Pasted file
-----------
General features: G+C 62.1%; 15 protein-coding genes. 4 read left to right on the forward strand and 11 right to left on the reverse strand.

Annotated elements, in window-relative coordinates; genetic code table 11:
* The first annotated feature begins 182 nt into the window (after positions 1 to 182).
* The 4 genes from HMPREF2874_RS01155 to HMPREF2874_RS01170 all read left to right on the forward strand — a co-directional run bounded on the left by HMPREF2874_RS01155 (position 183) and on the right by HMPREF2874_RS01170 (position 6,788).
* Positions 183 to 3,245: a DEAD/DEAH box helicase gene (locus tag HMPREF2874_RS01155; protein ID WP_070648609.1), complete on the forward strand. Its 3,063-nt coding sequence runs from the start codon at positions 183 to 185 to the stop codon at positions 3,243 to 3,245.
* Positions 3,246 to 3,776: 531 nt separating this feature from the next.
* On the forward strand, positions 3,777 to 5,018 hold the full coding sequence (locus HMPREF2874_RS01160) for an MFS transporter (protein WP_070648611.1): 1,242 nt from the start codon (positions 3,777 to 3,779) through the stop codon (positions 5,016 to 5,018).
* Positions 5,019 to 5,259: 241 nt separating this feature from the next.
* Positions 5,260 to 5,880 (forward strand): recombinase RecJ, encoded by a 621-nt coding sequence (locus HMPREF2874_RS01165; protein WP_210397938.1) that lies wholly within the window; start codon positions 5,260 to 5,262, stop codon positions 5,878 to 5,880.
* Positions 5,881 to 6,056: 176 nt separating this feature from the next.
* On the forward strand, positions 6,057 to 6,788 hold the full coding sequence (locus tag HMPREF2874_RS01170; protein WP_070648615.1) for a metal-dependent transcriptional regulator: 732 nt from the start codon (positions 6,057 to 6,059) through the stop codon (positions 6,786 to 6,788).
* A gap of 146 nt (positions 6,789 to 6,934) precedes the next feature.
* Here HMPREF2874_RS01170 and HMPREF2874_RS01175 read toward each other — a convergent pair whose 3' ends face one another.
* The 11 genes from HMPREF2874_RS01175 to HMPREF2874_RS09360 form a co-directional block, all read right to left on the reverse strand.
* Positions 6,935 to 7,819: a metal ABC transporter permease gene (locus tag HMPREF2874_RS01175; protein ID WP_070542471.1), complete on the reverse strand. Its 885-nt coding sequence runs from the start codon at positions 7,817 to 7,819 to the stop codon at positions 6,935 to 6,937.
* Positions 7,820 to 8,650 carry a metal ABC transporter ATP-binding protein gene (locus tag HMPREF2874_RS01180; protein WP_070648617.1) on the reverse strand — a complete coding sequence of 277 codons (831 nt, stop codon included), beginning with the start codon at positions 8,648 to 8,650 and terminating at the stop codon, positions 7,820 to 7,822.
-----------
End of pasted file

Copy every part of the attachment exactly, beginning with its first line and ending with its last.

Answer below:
General features: G+C 62.1%; 15 protein-coding genes. 4 read left to right on the forward strand and 11 right to left on the reverse strand.

Annotated elements, in window-relative coordinates; genetic code table 11:
* The first annotated feature begins 182 nt into the window (after positions 1 to 182).
* The 4 genes from HMPREF2874_RS01155 to HMPREF2874_RS01170 all read left to right on the forward strand — a co-directional run bounded on the left by HMPREF2874_RS01155 (position 183) and on the right by HMPREF2874_RS01170 (position 6,788).
* Positions 183 to 3,245: a DEAD/DEAH box helicase gene (locus tag HMPREF2874_RS01155; protein ID WP_070648609.1), complete on the forward strand. Its 3,063-nt coding sequence runs from the start codon at positions 183 to 185 to the stop codon at positions 3,243 to 3,245.
* Positions 3,246 to 3,776: 531 nt separating this feature from the next.
* On the forward strand, positions 3,777 to 5,018 hold the full coding sequence (locus HMPREF2874_RS01160) for an MFS transporter (protein WP_070648611.1): 1,242 nt from the start codon (positions 3,777 to 3,779) through the stop codon (positions 5,016 to 5,018).
* Positions 5,019 to 5,259: 241 nt separating this feature from the next.
* Positions 5,260 to 5,880 (forward strand): recombinase RecJ, encoded by a 621-nt coding sequence (locus HMPREF2874_RS01165; protein WP_210397938.1) that lies wholly within the window; start codon positions 5,260 to 5,262, stop codon positions 5,878 to 5,880.
* Positions 5,881 to 6,056: 176 nt separating this feature from the next.
* On the forward strand, positions 6,057 to 6,788 hold the full coding sequence (locus tag HMPREF2874_RS01170; protein WP_070648615.1) for a metal-dependent transcriptional regulator: 732 nt from the start codon (positions 6,057 to 6,059) through the stop codon (positions 6,786 to 6,788).
* A gap of 146 nt (positions 6,789 to 6,934) precedes the next feature.
* Here HMPREF2874_RS01170 and HMPREF2874_RS01175 read toward each other — a convergent pair whose 3' ends face one another.
* The 11 genes from HMPREF2874_RS01175 to HMPREF2874_RS09360 form a co-directional block, all read right to left on the reverse strand.
* Positions 6,935 to 7,819: a metal ABC transporter permease gene (locus tag HMPREF2874_RS01175; protein ID WP_070542471.1), complete on the reverse strand. Its 885-nt coding sequence runs from the start codon at positions 7,817 to 7,819 to the stop codon at positions 6,935 to 6,937.
* Positions 7,820 to 8,650 carry a metal ABC transporter ATP-binding protein gene (locus tag HMPREF2874_RS01180; protein WP_070648617.1) on the reverse strand — a complete coding sequence of 277 codons (831 nt, stop codon included), beginning with the start codon at positions 8,648 to 8,650 and terminating at the stop codon, positions 7,820 to 7,822.